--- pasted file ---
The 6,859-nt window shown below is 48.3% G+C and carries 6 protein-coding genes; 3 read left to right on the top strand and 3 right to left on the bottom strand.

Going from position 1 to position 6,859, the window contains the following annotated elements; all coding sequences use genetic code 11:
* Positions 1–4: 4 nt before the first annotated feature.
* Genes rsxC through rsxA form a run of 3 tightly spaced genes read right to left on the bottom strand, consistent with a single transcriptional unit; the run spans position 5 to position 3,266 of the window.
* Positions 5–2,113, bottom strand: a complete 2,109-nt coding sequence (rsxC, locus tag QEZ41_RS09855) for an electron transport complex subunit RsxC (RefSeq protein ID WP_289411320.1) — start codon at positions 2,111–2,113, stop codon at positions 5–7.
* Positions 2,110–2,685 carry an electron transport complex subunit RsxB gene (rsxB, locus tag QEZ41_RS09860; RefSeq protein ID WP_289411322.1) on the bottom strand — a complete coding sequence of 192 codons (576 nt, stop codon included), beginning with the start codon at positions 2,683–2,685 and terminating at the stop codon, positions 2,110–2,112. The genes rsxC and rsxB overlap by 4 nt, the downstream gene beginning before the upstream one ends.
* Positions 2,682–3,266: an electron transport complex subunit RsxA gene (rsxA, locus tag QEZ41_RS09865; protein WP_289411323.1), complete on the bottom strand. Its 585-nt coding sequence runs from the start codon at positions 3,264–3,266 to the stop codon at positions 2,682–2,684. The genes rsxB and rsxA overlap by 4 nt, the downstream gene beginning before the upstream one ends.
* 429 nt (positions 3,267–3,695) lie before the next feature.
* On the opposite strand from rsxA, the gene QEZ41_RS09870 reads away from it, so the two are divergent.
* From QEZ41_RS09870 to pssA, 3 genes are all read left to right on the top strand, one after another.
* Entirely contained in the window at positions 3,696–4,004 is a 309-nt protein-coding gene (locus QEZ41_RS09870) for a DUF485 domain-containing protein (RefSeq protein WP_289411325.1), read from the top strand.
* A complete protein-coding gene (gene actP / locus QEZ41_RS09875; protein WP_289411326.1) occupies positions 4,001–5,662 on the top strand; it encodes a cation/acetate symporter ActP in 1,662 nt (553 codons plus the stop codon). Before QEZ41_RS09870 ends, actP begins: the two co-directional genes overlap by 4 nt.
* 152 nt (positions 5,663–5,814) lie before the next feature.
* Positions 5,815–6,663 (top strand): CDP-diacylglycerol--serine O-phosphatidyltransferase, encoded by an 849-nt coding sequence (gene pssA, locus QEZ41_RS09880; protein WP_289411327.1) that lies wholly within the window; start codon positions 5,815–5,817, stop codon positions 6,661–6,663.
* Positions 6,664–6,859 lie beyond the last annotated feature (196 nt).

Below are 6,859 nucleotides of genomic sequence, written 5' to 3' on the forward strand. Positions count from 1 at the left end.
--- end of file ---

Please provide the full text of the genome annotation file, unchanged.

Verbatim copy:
The 6,859-nt window shown below is 48.3% G+C and carries 6 protein-coding genes; 3 read left to right on the top strand and 3 right to left on the bottom strand.

Going from position 1 to position 6,859, the window contains the following annotated elements; all coding sequences use genetic code 11:
* Positions 1–4: 4 nt before the first annotated feature.
* Genes rsxC through rsxA form a run of 3 tightly spaced genes read right to left on the bottom strand, consistent with a single transcriptional unit; the run spans position 5 to position 3,266 of the window.
* Positions 5–2,113, bottom strand: a complete 2,109-nt coding sequence (rsxC, locus tag QEZ41_RS09855) for an electron transport complex subunit RsxC (RefSeq protein ID WP_289411320.1) — start codon at positions 2,111–2,113, stop codon at positions 5–7.
* Positions 2,110–2,685 carry an electron transport complex subunit RsxB gene (rsxB, locus tag QEZ41_RS09860; RefSeq protein ID WP_289411322.1) on the bottom strand — a complete coding sequence of 192 codons (576 nt, stop codon included), beginning with the start codon at positions 2,683–2,685 and terminating at the stop codon, positions 2,110–2,112. The genes rsxC and rsxB overlap by 4 nt, the downstream gene beginning before the upstream one ends.
* Positions 2,682–3,266: an electron transport complex subunit RsxA gene (rsxA, locus tag QEZ41_RS09865; protein WP_289411323.1), complete on the bottom strand. Its 585-nt coding sequence runs from the start codon at positions 3,264–3,266 to the stop codon at positions 2,682–2,684. The genes rsxB and rsxA overlap by 4 nt, the downstream gene beginning before the upstream one ends.
* 429 nt (positions 3,267–3,695) lie before the next feature.
* On the opposite strand from rsxA, the gene QEZ41_RS09870 reads away from it, so the two are divergent.
* From QEZ41_RS09870 to pssA, 3 genes are all read left to right on the top strand, one after another.
* Entirely contained in the window at positions 3,696–4,004 is a 309-nt protein-coding gene (locus QEZ41_RS09870) for a DUF485 domain-containing protein (RefSeq protein WP_289411325.1), read from the top strand.
* A complete protein-coding gene (gene actP / locus QEZ41_RS09875; protein WP_289411326.1) occupies positions 4,001–5,662 on the top strand; it encodes a cation/acetate symporter ActP in 1,662 nt (553 codons plus the stop codon). Before QEZ41_RS09870 ends, actP begins: the two co-directional genes overlap by 4 nt.
* 152 nt (positions 5,663–5,814) lie before the next feature.
* Positions 5,815–6,663 (top strand): CDP-diacylglycerol--serine O-phosphatidyltransferase, encoded by an 849-nt coding sequence (gene pssA, locus QEZ41_RS09880; protein WP_289411327.1) that lies wholly within the window; start codon positions 5,815–5,817, stop codon positions 6,661–6,663.
* Positions 6,664–6,859 lie beyond the last annotated feature (196 nt).

Below are 6,859 nucleotides of genomic sequence, written 5' to 3' on the forward strand. Positions count from 1 at the left end.